The Bears Have a Tight End Problem and Cordarrelle Patterson Thinks He Can Solve It

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The Bears Have a Tight End Problem and Cordarrelle Patterson Thinks He Can Solve It

Chicago Bears

Cordarrelle Patterson is a football player in the purest sense of the term.

The guy is willing to do anything and everything to get on the field. And when he takes the stage, Patterson gives it all he can with no questions asked (Michael: Seriously, watch that guy on the field … he’s a different breed of player). So it should come as no surprise that Patterson believes he can be the solution at what has been a problematic position for the Bears this season.

Jason Lieser of the Chicago Sun-Times shared an exchange with Patterson, that should open some eyes:

With Trey Burton on season-ending injured reserve and Ben Braunecker likely to be out of action on Thursday, the Bears appear to be short-handed at the tight end position. That’s where Patterson and his confidence come into play. Because of course Patterson believes he can fill in at the tight end spot. Frankly, I admire the gumption of a man who says he can play quarterback, kicker, linebacker, or anywhere on the field.

Think back to what Patterson said back in June when Bears Head Coach Matt Nagy discussed the “Trojan” position Patterson was set to play this season.

“I don’t like being labeled,” Patterson said. “People try to say I’m a receiver, a running back, a kickoff returner. I can do anything on the field if I put my mind to it. I feel like when I get out there, I’m unstoppable. I’m not saying I can’t be stopped, but I feel like I can do anything on the field. Whatever Nagy needs me to do, I can do it.”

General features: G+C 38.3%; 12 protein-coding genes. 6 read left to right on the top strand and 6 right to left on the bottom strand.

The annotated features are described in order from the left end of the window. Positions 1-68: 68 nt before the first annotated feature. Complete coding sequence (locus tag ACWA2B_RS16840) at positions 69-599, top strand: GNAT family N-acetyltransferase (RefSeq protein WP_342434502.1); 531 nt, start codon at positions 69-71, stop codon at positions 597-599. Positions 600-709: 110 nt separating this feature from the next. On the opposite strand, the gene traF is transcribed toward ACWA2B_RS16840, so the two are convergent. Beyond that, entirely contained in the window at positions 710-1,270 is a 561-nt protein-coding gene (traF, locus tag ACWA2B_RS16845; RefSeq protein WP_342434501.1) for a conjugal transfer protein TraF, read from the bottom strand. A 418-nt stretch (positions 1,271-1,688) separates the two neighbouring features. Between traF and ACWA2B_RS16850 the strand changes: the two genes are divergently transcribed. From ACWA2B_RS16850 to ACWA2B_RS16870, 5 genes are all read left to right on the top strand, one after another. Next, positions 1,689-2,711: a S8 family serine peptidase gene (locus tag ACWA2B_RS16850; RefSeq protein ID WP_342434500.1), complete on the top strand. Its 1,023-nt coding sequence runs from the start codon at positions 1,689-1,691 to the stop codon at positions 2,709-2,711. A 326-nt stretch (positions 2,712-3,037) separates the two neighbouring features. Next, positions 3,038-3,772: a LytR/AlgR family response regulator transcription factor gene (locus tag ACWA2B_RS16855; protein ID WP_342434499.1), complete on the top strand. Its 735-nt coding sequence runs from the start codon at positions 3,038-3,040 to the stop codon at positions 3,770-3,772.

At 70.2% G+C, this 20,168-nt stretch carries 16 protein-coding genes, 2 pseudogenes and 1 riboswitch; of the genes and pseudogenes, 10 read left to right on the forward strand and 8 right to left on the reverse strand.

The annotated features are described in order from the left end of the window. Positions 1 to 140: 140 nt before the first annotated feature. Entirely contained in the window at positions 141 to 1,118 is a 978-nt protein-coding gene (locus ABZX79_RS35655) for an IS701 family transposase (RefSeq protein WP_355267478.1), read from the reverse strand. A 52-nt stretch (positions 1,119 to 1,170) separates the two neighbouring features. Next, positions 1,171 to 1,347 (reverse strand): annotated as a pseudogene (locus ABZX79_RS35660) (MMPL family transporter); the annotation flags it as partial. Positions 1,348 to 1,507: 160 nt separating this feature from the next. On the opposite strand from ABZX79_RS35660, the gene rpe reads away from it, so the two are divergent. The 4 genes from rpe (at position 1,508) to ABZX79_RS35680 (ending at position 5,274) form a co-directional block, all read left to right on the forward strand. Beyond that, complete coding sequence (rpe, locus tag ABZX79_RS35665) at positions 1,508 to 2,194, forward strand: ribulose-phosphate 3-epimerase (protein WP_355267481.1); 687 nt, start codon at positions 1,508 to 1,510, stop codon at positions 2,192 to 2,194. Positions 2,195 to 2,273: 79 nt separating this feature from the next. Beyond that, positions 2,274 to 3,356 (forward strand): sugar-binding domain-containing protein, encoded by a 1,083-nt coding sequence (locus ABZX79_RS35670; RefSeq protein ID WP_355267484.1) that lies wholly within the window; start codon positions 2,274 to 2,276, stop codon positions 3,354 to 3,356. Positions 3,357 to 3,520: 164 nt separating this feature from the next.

Read that last part again.

“Whatever Nagy needs me to do, I can do it.”

Good luck telling that guy he can’t play tight end, even though Lieser says he has asked about it and it doesn’t appear to be in the cards. And that’s a shame, too. The Bears offense seems to be at its best when it is playing back-yard football, and using Patterson as a tight end in this offense would fit the bill.

Whether or not the Bears are willing to be as bold as Patterson remains to be seen. But what is known as of now is that Patterson has come out of nowhere to be Chicago’s most valuable special teams player.

I mean, check out this punt coverage:

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There’s fast and then there’s @ceeflashpee.

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Oh, and you better believe he loves it:

Patterson pinned the Giants deep in their own territory *TWICE* in last Sunday’s win. Without his efforts, I’m not sure the Bears squeak it out.

And as it turns out, people are taking notice:

Through 12 weeks, Chicago’s special teams unit ranks as the 11th best in the league according to Football Outsiders’ DVOA metric. And while this group has taken a few steps back in recent weeks (the unit had been ranked in the top-5 as recently as Week 11), it still commands a tip of the cap for the turnaround that has taken place. Remember when the Bears’ special teams unit ranked 26th by DVOA’s standards? Yeah … I’m trying to forget that, too.

So even though the kicker continues to struggle through a slump, the rest of the squad has picked up the slack. Most notably, Patterson. Which – once again – leaves us wondering why the Bears won’t give this guy just a little more rope to see what he can do on the gridiron. With not much else to lose, I can’t see the harm in rolling the dice with the unknown.

(Photo by Stacy Revere/Getty Images)


Author: Luis Medina

Luis Medina is a Writer at Bleacher Nation, and you can find him on Twitter at@lcm1986.